Victoria was born in London on 24 May 1819, the only daughter of Edward, Duke of Kent, the fourth son of George III. She became heir to the throne because her father died shortly after she was born and the three uncles ahead of her in succession - George IV, Frederick Duke of York, and William IV - had no legitimate children who survived.
Victoria was educated by a governess at home. She had a gift for drawing and painting, and was considered warm-hearted and lively. In 1837 at the age of eighteen Victoria became Queen. Three years later, after a series of half-hearted interviews with prospective husbands, she married Prince Albert, Duke Ernest of Coburg, brother of Queen Victoria's mother, the Duchess of Kent.
Queen Victoria was initially guided by her Prime Minister, Lord Melbourne, and her husband, both of whom demonstrated to her how to be a ruler in a 'constitutional monarchy' where the monarch had few powers but could exert considerable influence. Albert was a devoted husband and trusted advisor in affairs of state, and became an important aid to Victoria. He also managed her household and took an active interest in the arts, science, trade and industry. He is best remembered for the Great Exhibition of 1851, the profits of which helped establish the South Kensington museum. Victoria and Albert's marriage produced nine children, most of whom married into the other royal families of Europe: Edward VII (born 1841, married Alexandra, daughter of Christian IX of Denmark); Alfred, Duke of Edinburgh and of Saxe-Coburg and Gotha (born 1844); Arthur, Duke of Connaught (born 1850); Leopold, Duke of Albany (born 1853); Victoria, Princess Royal (born 1840, married Friedrich III, German Emperor and was mother to Kaiser Wilhelm II, who led Germany into World War I); Alice (born 1843); Helena (born 1846); Louise (born 1848); Beatrice (born 1857).
Victoria was deeply attached to her husband and never recovered from his death in 1861, she wore black for the rest of her life and withdrew from public view until the late 1860s. However she never neglected her official Correspondence, and continued to give audiences to her ministers and official visitors. This seclusion resulted in strong public criticism and saw a strong republican movement develop. Seven attempts were made on her life between 1840 and 1882. Victoria's stoic response to these threats increased her popularity, as did increasing imperial sentiment from 1870.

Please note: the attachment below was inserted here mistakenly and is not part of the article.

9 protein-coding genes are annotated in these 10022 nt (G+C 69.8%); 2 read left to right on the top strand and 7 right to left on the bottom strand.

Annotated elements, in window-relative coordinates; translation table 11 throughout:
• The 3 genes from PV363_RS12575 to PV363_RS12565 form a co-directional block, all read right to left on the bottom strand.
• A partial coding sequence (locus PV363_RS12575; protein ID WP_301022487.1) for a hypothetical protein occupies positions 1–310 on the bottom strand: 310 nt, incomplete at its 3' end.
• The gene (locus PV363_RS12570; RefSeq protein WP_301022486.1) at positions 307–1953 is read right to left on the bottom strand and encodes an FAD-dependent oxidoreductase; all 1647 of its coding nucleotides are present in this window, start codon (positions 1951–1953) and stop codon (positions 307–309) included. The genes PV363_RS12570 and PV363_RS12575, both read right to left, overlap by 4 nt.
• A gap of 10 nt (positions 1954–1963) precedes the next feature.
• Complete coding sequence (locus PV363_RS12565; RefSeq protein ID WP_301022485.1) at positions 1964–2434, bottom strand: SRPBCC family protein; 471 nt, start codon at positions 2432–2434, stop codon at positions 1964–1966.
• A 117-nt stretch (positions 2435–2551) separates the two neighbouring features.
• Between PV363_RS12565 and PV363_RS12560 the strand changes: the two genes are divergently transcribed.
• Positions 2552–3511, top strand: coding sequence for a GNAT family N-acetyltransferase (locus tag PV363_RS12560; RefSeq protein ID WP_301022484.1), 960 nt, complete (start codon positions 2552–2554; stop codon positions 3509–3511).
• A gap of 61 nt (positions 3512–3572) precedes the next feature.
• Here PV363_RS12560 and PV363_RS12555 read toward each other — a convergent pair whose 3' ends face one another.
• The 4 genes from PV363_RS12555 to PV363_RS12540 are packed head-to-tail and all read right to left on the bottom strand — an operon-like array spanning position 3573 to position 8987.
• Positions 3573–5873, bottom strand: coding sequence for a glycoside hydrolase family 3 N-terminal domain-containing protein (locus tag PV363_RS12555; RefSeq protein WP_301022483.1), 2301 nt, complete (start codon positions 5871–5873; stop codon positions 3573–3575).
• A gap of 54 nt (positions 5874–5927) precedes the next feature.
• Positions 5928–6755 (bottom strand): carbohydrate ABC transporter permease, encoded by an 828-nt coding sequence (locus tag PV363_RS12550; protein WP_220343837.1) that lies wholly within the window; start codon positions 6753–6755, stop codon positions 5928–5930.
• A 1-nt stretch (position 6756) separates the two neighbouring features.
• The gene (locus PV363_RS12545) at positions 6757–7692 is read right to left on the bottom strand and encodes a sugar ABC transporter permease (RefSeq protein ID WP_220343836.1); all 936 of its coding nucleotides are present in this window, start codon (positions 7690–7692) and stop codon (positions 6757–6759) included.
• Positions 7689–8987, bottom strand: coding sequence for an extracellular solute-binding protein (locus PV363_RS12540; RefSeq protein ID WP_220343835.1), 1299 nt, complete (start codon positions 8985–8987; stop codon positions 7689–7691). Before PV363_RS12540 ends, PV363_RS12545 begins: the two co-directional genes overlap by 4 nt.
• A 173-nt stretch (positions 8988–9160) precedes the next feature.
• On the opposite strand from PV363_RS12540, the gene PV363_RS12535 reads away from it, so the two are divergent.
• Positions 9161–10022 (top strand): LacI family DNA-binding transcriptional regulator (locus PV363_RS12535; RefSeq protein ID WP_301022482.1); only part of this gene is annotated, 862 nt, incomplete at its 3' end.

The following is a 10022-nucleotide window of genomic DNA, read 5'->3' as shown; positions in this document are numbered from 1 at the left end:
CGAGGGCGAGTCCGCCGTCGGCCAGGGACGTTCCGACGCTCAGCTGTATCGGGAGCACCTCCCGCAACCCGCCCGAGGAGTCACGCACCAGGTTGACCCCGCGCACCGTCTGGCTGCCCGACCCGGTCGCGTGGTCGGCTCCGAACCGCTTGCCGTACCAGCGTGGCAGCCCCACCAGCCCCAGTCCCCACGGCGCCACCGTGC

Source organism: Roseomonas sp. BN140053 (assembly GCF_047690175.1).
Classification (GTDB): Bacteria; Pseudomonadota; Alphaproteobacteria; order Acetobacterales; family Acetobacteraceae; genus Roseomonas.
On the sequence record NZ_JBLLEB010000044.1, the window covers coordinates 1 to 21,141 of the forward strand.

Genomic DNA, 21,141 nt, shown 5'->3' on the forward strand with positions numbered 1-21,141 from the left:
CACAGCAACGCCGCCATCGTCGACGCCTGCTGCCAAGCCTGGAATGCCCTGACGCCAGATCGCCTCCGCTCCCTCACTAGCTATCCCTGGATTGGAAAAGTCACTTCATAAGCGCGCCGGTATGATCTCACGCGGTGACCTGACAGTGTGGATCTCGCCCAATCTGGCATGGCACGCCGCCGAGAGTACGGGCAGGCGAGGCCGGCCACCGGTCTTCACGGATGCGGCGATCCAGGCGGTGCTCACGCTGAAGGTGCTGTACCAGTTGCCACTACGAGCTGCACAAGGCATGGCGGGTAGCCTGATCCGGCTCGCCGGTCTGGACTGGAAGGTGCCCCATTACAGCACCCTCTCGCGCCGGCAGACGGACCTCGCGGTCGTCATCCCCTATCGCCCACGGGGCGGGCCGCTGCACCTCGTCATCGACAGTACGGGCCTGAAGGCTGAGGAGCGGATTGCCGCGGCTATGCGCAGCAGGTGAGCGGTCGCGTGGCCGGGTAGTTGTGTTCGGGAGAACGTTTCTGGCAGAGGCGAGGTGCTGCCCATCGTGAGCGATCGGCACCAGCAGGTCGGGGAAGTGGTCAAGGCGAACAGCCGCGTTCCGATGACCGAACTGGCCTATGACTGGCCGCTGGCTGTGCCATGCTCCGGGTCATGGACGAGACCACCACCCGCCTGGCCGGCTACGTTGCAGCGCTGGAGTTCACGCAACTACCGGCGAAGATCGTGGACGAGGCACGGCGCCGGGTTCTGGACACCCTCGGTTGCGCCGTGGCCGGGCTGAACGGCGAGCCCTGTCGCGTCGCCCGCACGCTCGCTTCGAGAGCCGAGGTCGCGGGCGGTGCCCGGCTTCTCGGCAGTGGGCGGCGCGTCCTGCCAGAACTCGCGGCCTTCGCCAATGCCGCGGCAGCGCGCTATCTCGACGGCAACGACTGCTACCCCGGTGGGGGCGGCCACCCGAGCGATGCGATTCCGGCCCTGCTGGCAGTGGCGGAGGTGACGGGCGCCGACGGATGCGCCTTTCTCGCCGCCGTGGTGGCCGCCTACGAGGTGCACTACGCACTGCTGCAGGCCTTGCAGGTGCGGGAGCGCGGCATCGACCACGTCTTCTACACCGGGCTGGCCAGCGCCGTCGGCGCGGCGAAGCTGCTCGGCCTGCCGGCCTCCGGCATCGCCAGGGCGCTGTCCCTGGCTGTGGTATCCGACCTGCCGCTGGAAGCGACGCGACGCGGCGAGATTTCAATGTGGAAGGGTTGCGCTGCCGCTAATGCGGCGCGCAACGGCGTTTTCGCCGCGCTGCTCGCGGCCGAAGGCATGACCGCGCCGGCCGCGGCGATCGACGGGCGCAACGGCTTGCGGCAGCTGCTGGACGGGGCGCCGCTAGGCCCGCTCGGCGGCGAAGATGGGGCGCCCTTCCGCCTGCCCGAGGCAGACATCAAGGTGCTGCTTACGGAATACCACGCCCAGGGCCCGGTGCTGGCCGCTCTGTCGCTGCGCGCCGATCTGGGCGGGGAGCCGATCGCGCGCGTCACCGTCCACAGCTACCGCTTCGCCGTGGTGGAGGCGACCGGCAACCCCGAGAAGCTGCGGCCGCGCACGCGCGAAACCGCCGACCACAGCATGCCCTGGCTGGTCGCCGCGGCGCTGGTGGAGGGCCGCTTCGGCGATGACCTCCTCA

In foreign policy, the Queen's influence was generally used to support peace and reconciliation. She urged her ministers not to intervene in the Prussia-Austria-Denmark war and helped avert a second Franco-German war. She was also a strong supporter of Empire. Although conservative in some respects - she opposed giving women the vote - she tended to favour measures to improve the lives of the poor, such as the Royal Commission on housing. She also supported many charities involved with education and hospitals.
In her later years, Victoria almost became the symbol of the British Empire and is associated with Britain's great age of industrial expansion and economic progress. Both the Golden (1887) and the Diamond (1897) Jubilees, celebrating the 50th and 60th anniversaries of the Queen's accession, were marked with great displays and public ceremonies.
Victoria died at Osborne House on the Isle of Wight, January 22nd in 1901, after a reign of almost 64 years, the longest in British history. She was buried at Windsor beside Prince Albert.
British Monarchy website http://www.royal.gov.uk
Public Broadcasting Service website http://www.pbs.org/empires/victoria/empire/albert.html